Promising results from initial study of possible new way to stimulate memory in older adults

So, this is interesting news about a possible new way to stimulate memory in older people:

Pulsing electrical currents through the brain for 20 minutes can boost memory for older adults for at least a month, according to a new study.

Around 8 percent of people in the US get diagnosed with Alzheimer’s disease or dementia as they get older — significantly impairing their memory — and an even larger group of older adults has some degree of age-related memory loss. This new study is only a first look at a potential solution. But easy, quick treatments like this one could become even more important as the world’s population rapidly ages — especially if future research shows that it can help with more serious cognitive conditions.

The brain stimulation done in this study, published Monday in Nature Neuroscience, came from a swim cap-like device studded with electrodes positioned to deliver the electric current to specific areas of the brain. The research team was interested in two main areas: one that’s linked with working memory (which holds information temporarily and overlaps with short-term memory) and another linked with long-term memory.

The research team divided 60 participants between the ages of 65 and 88 into three groups: one group wore the device but didn’t get any electrical stimulation; the second received stimulation in the region associated with working memory; and the third received stimulation in the area associated with long-term memory. For four consecutive days, the participants received the treatment (or fake treatment) while performing a memory task where they were read a list of 20 words and asked to recall them. The researchers looked to see how often they remembered the words at the beginning of the list (long-term memory) and the end of the list (working memory).

Both working and long-term memory improved over the course of the four days, the study found. “We watched the memory improvements accumulate over time with each passing day,” said study author Robert Reinhart, a professor in the department of psychological and brain sciences at Boston University, during a press briefing. And participants still had improved memory one month later.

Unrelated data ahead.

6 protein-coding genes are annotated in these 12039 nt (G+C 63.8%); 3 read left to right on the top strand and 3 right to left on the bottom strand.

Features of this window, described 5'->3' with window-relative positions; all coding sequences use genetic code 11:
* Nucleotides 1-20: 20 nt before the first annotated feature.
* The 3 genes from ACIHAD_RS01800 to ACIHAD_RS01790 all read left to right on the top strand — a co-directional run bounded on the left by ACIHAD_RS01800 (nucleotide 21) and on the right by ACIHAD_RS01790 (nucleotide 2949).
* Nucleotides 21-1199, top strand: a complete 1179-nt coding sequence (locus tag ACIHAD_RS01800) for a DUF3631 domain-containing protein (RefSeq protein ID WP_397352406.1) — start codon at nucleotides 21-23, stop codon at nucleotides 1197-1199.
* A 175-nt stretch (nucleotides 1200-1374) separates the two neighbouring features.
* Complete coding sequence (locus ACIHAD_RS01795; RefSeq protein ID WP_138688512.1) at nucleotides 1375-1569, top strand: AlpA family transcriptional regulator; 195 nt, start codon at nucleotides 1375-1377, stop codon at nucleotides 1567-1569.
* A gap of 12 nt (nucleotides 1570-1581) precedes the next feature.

And it might have applications to other neurodegenerative conditions.

Too early to tell, of course.

But if it’s in Nature Neuroscience, there’s a pretty good chance that some high-caliber reviewers thought it to be interesting enough to publish in that high-impact journal.

You can read the rest of the The Verge article at this link.

Is lavender oil bad for you?

The only things I use regularly in my life that might be construed as “earthy crunchy” are a few scented candles and a bit of lavender oil when I take a bath.

Not too much though, otherwise I’ll reek of the stuff. Just enough to make my bath water smell nice for a hot soak that I take if I’m particularly stressed.

But the stuff may not be as harmless as I thought, as this article by By Lucy Papachristou in the Wall Street Journal suggests. The EU might even regulate it as a hazardous substance, which has French lavender farmers ready to revolt.

Alain Aubanel has a new worry on top of the wildfires, high energy costs and unreliable supply chains plaguing his part of southeastern France. He fears that the oil derived from the lavender he grows will soon be labeled in Europe with a skull and crossbones.

Mr. Aubanel is president of a farmers’ union representing 2,000 lavender growers in southern France, whose product turns acres of land a hazy purple in summer. It is a business he says would be threatened if the European Union follows through with proposed changes that would designate lavender oil, used widely to calm nerves and boost low moods, as a hazardous substance.

New research suggests there may be more harmful effects, with one study linking lavender oil to early puberty in girls and another to abnormal breast growth in young boys. Contact with even a small amount of an endocrine disrupter can upset homeostasis, the body’s self-regulating process to maintain internal stability, scientists say.

“The moment you deviate from homeostasis, you do harm in one way, and if you continue to do that, it will have consequences,” said Josef Köhrle, an endocrinologist at the Charité–Berlin University of Medicine and member of the European Society of Endocrinology.

Lavender farmers have been up in arms since news of the pending regulation changes broke last year. I

“Lavender producers are in big trouble. The regulatory impact can kill them,” said Mr. Aubanel, a third-generation lavender farmer in the mountains south of Grenoble. “It is the only crop that allows farmers to make a living out of their work in dry mountain territories,” said grower Alain Aubanel.

The European Commission, the executive arm of the EU, is adopting new rules to regulate substances that may be harmful to humans. One such substance is lavender oil, which some studies show disrupts hormone patterns and contains small amounts of carcinogens.

Mr. Aubanel, who called the planned changes discriminatory, has a simple message for the commission: “Bring back common sense and scientific information.”

I think I’ll still use it now and then, sparingly. I might feel differently if I had small kids.

You can read the rest of the story here.

A lavender farm in Provence.